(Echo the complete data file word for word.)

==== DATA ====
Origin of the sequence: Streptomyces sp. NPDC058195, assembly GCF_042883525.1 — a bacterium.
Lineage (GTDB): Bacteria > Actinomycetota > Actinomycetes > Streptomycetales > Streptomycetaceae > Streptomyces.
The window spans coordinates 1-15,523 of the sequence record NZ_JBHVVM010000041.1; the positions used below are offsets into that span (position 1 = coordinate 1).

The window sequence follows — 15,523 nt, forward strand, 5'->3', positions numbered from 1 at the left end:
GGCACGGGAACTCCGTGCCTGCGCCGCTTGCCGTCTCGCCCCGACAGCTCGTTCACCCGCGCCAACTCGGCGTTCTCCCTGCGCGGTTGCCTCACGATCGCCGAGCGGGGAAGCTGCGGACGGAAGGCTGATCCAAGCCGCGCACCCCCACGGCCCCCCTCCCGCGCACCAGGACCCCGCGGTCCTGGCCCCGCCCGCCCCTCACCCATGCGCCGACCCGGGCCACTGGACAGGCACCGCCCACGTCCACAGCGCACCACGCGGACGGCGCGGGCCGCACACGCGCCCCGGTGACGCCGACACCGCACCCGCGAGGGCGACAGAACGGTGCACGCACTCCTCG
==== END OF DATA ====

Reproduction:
Origin of the sequence: Streptomyces sp. NPDC058195, assembly GCF_042883525.1 — a bacterium.
Lineage (GTDB): Bacteria > Actinomycetota > Actinomycetes > Streptomycetales > Streptomycetaceae > Streptomyces.
The window spans coordinates 1-15,523 of the sequence record NZ_JBHVVM010000041.1; the positions used below are offsets into that span (position 1 = coordinate 1).

The window sequence follows — 15,523 nt, forward strand, 5'->3', positions numbered from 1 at the left end:
GGCACGGGAACTCCGTGCCTGCGCCGCTTGCCGTCTCGCCCCGACAGCTCGTTCACCCGCGCCAACTCGGCGTTCTCCCTGCGCGGTTGCCTCACGATCGCCGAGCGGGGAAGCTGCGGACGGAAGGCTGATCCAAGCCGCGCACCCCCACGGCCCCCCTCCCGCGCACCAGGACCCCGCGGTCCTGGCCCCGCCCGCCCCTCACCCATGCGCCGACCCGGGCCACTGGACAGGCACCGCCCACGTCCACAGCGCACCACGCGGACGGCGCGGGCCGCACACGCGCCCCGGTGACGCCGACACCGCACCCGCGAGGGCGACAGAACGGTGCACGCACTCCTCG